New Mexico's unemployment rate has dropped to the lowest level in nearly 15 years

Jan. 24—The unemployment rate continues to drop in New Mexico and last month was no exception.

According to data released Tuesday by the New Mexico Department of Workforce Solutions, the unemployment rate came in at 3.9% in December — a nearly 15-year low and the lowest rate in 2022. The last time New Mexico's unemployment rate stood at 3.9% came in April 2008, state data shows.

New Mexico's unemployment rate continues to trend closer to the national average, which was 3.5% last month and had tied for a 53-year low, according to federal data.

In a statement, Gov. Michelle Lujan Grisham called the unemployment rate — which the state says is the largest year-over-year decrease in the unemployment rate across the nation — is a good sign for New Mexico.

"It's crystal clear — our economic investments are working and jobs are growing," she said.

Deep dive

The state's unemployment rate — which measures the percentage of the labor force that is unemployed and is actively applying for work — dropped each month or remained the same with the exception of October, when the rate had climbed to 4.3% from 4.2% the previous month.

Data shows December's unemployment rate is a drop from 4.1% in November and from a high of 5.9% at the beginning of the year.

December's number is also largely different from the rates in 2020, when unemployment had hit a new high during the onset of the COVID-19 pandemic and when many businesses were closed and forced people out of jobs. At the time, the unemployment rate had reached a high of 9.8% in May 2020.

Reilly White, an associate professor with the University of New Mexico's Anderson School of Management, told the Journal the unemployment rate has followed the same trend as that seen at the national level, for the most part coming in lower each month.

But he said the "nature of the workforce is changing," in New Mexico with fewer government workers compared to a decade ago and an increase in workers in other areas such as education. That drop in government workers, along with the loss of workers in other industries, coincides with New Mexico's low labor force participation rate — which stood at 55.7% in December — he said.

"This is due to a number of factors, especially increased retirements," White said. "Despite the oil boom bringing in record revenues to state coffers, employment in the cyclical mining and logging sector is 27% lower than at the end of 2014."

Year-over-year data shows, though, that some sectors are recovering. Mining and logging, for instance, grew by 1,800 jobs. Manufacturing added 700 jobs year over year and construction added 2,500 jobs. Large increases have also come in education and health services, as White pointed out. In the last year, that sector grew by about 6,200 jobs, or 4.4%, the data shows. Leisure and hospitality also grew by about 5,000 jobs — a trend that held for much of last year.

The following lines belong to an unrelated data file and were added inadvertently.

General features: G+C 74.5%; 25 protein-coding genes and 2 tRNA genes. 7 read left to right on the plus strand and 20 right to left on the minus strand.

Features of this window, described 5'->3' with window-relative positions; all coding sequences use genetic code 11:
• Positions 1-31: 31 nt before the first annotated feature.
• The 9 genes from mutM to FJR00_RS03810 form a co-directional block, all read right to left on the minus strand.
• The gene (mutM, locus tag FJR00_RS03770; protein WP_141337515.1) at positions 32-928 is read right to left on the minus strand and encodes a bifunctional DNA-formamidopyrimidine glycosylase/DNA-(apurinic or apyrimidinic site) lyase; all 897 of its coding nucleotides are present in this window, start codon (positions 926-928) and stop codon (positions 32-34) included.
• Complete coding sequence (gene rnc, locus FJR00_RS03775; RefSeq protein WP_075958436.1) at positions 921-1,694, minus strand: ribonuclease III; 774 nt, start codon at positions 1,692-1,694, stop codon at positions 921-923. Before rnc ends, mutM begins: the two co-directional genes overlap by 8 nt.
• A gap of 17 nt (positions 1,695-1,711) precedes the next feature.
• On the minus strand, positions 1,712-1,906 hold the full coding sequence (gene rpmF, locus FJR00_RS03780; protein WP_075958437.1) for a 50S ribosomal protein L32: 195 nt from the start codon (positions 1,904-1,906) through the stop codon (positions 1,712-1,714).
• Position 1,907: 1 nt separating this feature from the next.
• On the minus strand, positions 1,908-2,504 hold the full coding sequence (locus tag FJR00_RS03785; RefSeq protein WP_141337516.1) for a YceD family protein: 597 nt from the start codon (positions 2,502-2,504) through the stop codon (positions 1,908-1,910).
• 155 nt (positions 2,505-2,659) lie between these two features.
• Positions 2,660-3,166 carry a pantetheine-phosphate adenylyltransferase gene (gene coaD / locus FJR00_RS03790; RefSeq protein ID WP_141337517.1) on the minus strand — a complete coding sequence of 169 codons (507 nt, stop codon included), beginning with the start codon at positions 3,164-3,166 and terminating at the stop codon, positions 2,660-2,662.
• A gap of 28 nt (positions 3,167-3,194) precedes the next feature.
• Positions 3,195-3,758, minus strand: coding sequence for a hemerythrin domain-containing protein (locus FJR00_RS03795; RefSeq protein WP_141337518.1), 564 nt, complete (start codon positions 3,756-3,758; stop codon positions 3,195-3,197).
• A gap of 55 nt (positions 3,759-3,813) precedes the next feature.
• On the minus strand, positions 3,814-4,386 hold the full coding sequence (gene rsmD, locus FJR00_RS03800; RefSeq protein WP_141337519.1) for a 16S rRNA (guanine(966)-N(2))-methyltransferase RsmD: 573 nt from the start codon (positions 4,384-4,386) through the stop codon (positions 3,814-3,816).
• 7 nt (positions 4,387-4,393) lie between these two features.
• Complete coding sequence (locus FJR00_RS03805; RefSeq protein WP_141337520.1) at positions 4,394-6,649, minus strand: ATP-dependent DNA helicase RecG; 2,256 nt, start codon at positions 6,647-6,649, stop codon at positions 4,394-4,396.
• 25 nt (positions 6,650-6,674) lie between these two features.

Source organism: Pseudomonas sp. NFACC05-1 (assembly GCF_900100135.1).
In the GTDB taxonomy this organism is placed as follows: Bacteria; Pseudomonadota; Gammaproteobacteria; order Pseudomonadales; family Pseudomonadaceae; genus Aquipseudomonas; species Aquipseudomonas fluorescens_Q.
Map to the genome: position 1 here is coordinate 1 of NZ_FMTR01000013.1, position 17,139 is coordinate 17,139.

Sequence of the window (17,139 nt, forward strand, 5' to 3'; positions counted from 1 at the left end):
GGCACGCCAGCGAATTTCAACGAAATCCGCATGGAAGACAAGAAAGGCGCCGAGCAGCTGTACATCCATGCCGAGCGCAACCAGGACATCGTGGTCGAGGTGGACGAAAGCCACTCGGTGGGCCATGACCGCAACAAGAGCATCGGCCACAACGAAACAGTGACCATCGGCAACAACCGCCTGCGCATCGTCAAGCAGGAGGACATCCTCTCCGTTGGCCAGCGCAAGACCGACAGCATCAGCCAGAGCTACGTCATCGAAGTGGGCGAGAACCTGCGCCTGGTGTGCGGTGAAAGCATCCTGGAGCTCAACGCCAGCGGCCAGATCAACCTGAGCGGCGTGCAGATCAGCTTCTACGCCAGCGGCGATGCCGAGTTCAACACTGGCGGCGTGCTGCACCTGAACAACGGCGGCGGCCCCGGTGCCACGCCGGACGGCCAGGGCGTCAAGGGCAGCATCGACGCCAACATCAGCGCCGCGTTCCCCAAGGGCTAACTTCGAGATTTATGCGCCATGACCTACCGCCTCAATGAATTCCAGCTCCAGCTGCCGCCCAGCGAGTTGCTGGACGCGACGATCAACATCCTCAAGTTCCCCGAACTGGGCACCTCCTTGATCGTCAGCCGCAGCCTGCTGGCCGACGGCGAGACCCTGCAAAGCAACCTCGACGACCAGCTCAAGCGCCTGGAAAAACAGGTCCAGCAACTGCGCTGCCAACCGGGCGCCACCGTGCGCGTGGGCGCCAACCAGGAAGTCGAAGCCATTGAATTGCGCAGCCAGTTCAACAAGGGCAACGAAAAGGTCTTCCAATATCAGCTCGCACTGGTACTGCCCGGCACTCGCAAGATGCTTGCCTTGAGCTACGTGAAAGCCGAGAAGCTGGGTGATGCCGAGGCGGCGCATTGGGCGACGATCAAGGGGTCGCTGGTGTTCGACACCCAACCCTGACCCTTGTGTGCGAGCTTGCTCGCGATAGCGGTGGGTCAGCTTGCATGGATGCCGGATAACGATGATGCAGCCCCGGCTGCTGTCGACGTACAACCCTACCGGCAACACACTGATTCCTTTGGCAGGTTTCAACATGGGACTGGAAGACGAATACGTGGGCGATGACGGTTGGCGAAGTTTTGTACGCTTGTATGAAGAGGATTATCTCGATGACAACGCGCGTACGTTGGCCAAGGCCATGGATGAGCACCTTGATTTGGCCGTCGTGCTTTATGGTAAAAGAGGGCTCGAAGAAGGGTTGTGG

County by county

Non-seasonally adjusted rates for unemployment show that more dense counties — including Santa Fe, Doña Ana and Bernalillo — tend to trend lower than in less populated counties.

Bernalillo County, for instance, had an unemployment rate of 3% last month, the data shows, while Santa Fe County dropped to 2.8%. Doña Ana County saw its unemployment rate drop from 4% in November to 3.7% in December.

In Eddy and Lea counties, where oil and gas drilling operations reign supreme, the unemployment rate stood at 2.5% and 3.7%, respectively.

Luna County had the highest unemployment rate in the state last month at 11.6%, an increase from 11.1% in November. The lowest rate was in Los Alamos County at 1.5%, according to the data.

Looking ahead

White, who also serves as an associate dean of teaching and learning for the Anderson School of Management, said New Mexico doesn't follow the same trends as other states, mainly because of the large population working in government and the lack of large companies with work forces stationed in the state.

"We have few large companies and a larger amount of government employees than other states, so large layoffs are uncommon," White said. "Although we feel recessions less than other states, it takes us longer to recover."

But White said if — or when — New Mexico enters a recession, unemployment will likely rise and taxes received by state and local governments will shrink with people spending less money.

"It's still too early to determine when or if the layoffs in the tech sector will spread to other industries," he said. "Construction, retail and manufacturing employment are often hit hard by recessions. ... How severe the recession will be ultimately depends on the response from the federal government and the Federal Reserve."

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